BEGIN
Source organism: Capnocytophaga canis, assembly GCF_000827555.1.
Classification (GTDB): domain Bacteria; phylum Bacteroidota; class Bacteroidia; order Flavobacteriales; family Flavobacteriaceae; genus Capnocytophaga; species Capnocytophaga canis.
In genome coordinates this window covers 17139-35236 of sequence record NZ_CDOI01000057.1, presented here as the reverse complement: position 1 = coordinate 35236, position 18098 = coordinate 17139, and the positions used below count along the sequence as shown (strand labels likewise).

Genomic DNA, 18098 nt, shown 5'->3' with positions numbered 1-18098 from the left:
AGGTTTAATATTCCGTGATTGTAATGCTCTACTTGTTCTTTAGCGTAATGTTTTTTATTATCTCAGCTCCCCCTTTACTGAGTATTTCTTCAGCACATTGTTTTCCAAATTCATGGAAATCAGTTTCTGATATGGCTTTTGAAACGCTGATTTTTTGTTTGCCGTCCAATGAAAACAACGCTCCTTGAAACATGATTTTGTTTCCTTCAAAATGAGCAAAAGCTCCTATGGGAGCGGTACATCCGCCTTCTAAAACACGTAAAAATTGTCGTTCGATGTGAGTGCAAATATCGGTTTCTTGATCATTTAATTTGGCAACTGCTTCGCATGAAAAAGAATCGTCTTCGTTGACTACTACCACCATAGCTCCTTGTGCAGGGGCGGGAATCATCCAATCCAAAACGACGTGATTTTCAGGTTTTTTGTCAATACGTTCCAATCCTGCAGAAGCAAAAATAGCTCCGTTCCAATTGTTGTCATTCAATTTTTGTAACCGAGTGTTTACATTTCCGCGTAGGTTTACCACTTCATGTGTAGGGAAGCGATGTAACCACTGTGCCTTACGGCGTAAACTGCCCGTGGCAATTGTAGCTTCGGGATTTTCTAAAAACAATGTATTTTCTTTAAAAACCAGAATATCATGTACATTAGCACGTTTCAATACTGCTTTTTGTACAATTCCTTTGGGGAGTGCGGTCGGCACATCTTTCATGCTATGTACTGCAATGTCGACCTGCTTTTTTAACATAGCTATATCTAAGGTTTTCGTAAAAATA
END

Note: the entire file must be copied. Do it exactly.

Source organism: Capnocytophaga canis, assembly GCF_000827555.1.
Classification (GTDB): domain Bacteria; phylum Bacteroidota; class Bacteroidia; order Flavobacteriales; family Flavobacteriaceae; genus Capnocytophaga; species Capnocytophaga canis.
In genome coordinates this window covers 17139-35236 of sequence record NZ_CDOI01000057.1, presented here as the reverse complement: position 1 = coordinate 35236, position 18098 = coordinate 17139, and the positions used below count along the sequence as shown (strand labels likewise).

Genomic DNA, 18098 nt, shown 5'->3' with positions numbered 1-18098 from the left:
AGGTTTAATATTCCGTGATTGTAATGCTCTACTTGTTCTTTAGCGTAATGTTTTTTATTATCTCAGCTCCCCCTTTACTGAGTATTTCTTCAGCACATTGTTTTCCAAATTCATGGAAATCAGTTTCTGATATGGCTTTTGAAACGCTGATTTTTTGTTTGCCGTCCAATGAAAACAACGCTCCTTGAAACATGATTTTGTTTCCTTCAAAATGAGCAAAAGCTCCTATGGGAGCGGTACATCCGCCTTCTAAAACACGTAAAAATTGTCGTTCGATGTGAGTGCAAATATCGGTTTCTTGATCATTTAATTTGGCAACTGCTTCGCATGAAAAAGAATCGTCTTCGTTGACTACTACCACCATAGCTCCTTGTGCAGGGGCGGGAATCATCCAATCCAAAACGACGTGATTTTCAGGTTTTTTGTCAATACGTTCCAATCCTGCAGAAGCAAAAATAGCTCCGTTCCAATTGTTGTCATTCAATTTTTGTAACCGAGTGTTTACATTTCCGCGTAGGTTTACCACTTCATGTGTAGGGAAGCGATGTAACCACTGTGCCTTACGGCGTAAACTGCCCGTGGCAATTGTAGCTTCGGGATTTTCTAAAAACAATGTATTTTCTTTAAAAACCAGAATATCATGTACATTAGCACGTTTCAATACTGCTTTTTGTACAATTCCTTTGGGGAGTGCGGTCGGCACATCTTTCATGCTATGTACTGCAATGTCGACCTGCTTTTTTAACATAGCTATATCTAAGGTTTTCGTAAAAATA